6 Most Important Things in Business Today
Oversupply continues to keep oil prices low. According to Reuters:
Oil prices rebounded on Friday, clawing back some of the ground lost this week, but remained close to their lowest levels in more than a year as rising U.S. inventories and concern over global economic growth kept markets under pressure.
Apple Inc. (NASDAQ: AAPL) has lost $9 billion buying back its own shares. According to The Wall Street Journal:
Apple Inc. has lost more than $9 billion this year on an underperforming investment—its own stock.
Like many large companies, Apple has used much of its windfall from the 2017 tax overhaul to buy back shares. But the recent plunge in stock prices has made that look like a bad idea. Apple and companies including Wells Fargo & Co., Citigroup Inc. and Applied Materials Inc. repurchased their own shares at rich prices, only to see their value decline sharply.
The former CEO of American Express Co. (NYSE: AXP) is leaving two major corporate boards. According to The Wall Street Journal:
Kenneth Chenault, the former chairman and chief executive of American Express Co., is stepping down next year from his board roles at International Business Machines Corp. and Procter & Gamble Co.
Mr. Chenault, 67 years old, plans to retire from the boards of IBM and P&G on Feb. 13, the companies said Thursday in securities filings.
The Chinese stock market lost over $2 trillion of its value this year. According to Bloomberg:
For China’s stock investors and forecasters, 2018 has been a gloomy year marked by unwelcoming milestones.
The benchmark Shanghai Composite Index is 25 percent below where it started this year, making it the worst-performing major stock market in the world. The breakout of a trade war between the U.S. and China has wiped out $2.4 trillion this year, while a deleveraging drive has squeezed margin debt to just one-third of its peak in 2015.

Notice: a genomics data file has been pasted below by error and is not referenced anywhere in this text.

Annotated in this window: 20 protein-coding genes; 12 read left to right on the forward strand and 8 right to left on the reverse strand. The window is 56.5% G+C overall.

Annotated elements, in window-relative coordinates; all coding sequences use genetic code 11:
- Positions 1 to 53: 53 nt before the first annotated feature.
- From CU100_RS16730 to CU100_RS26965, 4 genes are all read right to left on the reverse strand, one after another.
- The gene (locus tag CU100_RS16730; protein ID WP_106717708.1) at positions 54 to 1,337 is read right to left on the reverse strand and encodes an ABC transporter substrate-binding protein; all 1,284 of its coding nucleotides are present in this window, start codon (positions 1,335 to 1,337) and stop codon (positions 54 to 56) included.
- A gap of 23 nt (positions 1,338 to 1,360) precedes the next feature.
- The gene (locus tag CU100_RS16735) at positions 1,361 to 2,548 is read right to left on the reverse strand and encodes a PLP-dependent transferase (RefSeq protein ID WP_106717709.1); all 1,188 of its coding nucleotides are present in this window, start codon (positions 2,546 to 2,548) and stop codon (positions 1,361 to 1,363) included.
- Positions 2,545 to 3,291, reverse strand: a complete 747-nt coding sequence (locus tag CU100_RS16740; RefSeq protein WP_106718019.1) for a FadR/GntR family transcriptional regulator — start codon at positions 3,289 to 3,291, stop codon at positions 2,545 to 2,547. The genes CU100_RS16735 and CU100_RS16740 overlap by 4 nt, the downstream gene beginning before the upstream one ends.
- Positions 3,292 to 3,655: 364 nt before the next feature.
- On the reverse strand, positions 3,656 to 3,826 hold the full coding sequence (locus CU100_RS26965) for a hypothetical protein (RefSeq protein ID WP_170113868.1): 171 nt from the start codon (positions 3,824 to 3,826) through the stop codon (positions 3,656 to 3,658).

Netflix Inc. (NASDAQ: NFLX) released its first interactive movie. According to CNBC:
Streaming giant Netflix released a new interactive show Friday that allows users to choose how the story develops and ends.
At 3:01 a.m. ET on Friday, the California company unveiled an extended 90-minute episode of the British TV series “Black Mirror” to showcase the new technology.
When the episode is accessed by computer for the first time, a short tutorial instructs viewers to “keep your mouse or trackpad close at hand,” as different storyline options are presented throughout the viewing.
Sears may be gone in less than a day. According to CNBC:
Sears, the 125-year-old icon, has 24 hours to survive.
The employer of more than 68,000 filed for bankruptcy in October. Its last shot at survival is a $4.6 billion proposal put forward by its chairman, Eddie Lampert, to buy the company out of bankruptcy through his hedge fund, ESL Investments. ESL is the only party offering to buy Sears as a whole, people familiar with the situation tell CNBC. Without that bid or another like it, liquidators will break the company up into pieces.
But as Lampert stares down a deadline of Dec. 28 to submit his offer, he is quickly running out of time. As of Thursday afternoon, Lampert had neither submitted his bid, nor rounded up financing, the people familiar said. Should Lampert submit a bid, Sears’ advisors would have until Jan. 4 to decide whether he is a “qualified bidder.” Only then, could ESL take part in an auction against liquidation bids on Jan. 14.